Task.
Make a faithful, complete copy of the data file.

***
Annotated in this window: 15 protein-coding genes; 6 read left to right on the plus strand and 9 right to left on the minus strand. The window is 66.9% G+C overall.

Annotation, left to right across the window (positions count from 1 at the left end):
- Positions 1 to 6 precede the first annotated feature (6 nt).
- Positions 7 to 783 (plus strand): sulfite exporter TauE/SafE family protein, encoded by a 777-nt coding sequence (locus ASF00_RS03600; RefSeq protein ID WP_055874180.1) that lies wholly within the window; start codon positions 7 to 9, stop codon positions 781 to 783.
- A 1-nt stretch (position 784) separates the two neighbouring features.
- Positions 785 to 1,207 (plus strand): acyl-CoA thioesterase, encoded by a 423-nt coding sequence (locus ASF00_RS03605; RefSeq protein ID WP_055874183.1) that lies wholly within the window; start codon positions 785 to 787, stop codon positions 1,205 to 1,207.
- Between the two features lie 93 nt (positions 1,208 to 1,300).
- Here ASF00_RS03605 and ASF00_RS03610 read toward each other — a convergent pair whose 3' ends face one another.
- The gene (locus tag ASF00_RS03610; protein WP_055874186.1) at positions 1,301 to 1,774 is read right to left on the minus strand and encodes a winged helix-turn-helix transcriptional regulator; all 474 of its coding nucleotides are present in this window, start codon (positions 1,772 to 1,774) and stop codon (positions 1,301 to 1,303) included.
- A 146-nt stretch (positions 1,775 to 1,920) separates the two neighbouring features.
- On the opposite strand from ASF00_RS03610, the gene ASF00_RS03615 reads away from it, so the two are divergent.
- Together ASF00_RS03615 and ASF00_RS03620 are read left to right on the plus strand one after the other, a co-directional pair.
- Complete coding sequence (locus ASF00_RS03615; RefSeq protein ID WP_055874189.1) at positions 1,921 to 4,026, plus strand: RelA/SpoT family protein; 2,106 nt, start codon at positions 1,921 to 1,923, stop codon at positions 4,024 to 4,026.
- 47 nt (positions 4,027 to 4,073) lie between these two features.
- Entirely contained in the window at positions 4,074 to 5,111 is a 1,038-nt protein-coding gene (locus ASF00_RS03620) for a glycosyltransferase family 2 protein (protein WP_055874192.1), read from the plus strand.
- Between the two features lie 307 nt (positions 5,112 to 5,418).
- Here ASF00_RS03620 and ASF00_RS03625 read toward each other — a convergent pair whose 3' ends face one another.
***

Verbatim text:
Annotated in this window: 15 protein-coding genes; 6 read left to right on the plus strand and 9 right to left on the minus strand. The window is 66.9% G+C overall.

Annotation, left to right across the window (positions count from 1 at the left end):
- Positions 1 to 6 precede the first annotated feature (6 nt).
- Positions 7 to 783 (plus strand): sulfite exporter TauE/SafE family protein, encoded by a 777-nt coding sequence (locus ASF00_RS03600; RefSeq protein ID WP_055874180.1) that lies wholly within the window; start codon positions 7 to 9, stop codon positions 781 to 783.
- A 1-nt stretch (position 784) separates the two neighbouring features.
- Positions 785 to 1,207 (plus strand): acyl-CoA thioesterase, encoded by a 423-nt coding sequence (locus ASF00_RS03605; RefSeq protein ID WP_055874183.1) that lies wholly within the window; start codon positions 785 to 787, stop codon positions 1,205 to 1,207.
- Between the two features lie 93 nt (positions 1,208 to 1,300).
- Here ASF00_RS03605 and ASF00_RS03610 read toward each other — a convergent pair whose 3' ends face one another.
- The gene (locus tag ASF00_RS03610; protein WP_055874186.1) at positions 1,301 to 1,774 is read right to left on the minus strand and encodes a winged helix-turn-helix transcriptional regulator; all 474 of its coding nucleotides are present in this window, start codon (positions 1,772 to 1,774) and stop codon (positions 1,301 to 1,303) included.
- A 146-nt stretch (positions 1,775 to 1,920) separates the two neighbouring features.
- On the opposite strand from ASF00_RS03610, the gene ASF00_RS03615 reads away from it, so the two are divergent.
- Together ASF00_RS03615 and ASF00_RS03620 are read left to right on the plus strand one after the other, a co-directional pair.
- Complete coding sequence (locus ASF00_RS03615; RefSeq protein ID WP_055874189.1) at positions 1,921 to 4,026, plus strand: RelA/SpoT family protein; 2,106 nt, start codon at positions 1,921 to 1,923, stop codon at positions 4,024 to 4,026.
- 47 nt (positions 4,027 to 4,073) lie between these two features.
- Entirely contained in the window at positions 4,074 to 5,111 is a 1,038-nt protein-coding gene (locus ASF00_RS03620) for a glycosyltransferase family 2 protein (protein WP_055874192.1), read from the plus strand.
- Between the two features lie 307 nt (positions 5,112 to 5,418).
- Here ASF00_RS03620 and ASF00_RS03625 read toward each other — a convergent pair whose 3' ends face one another.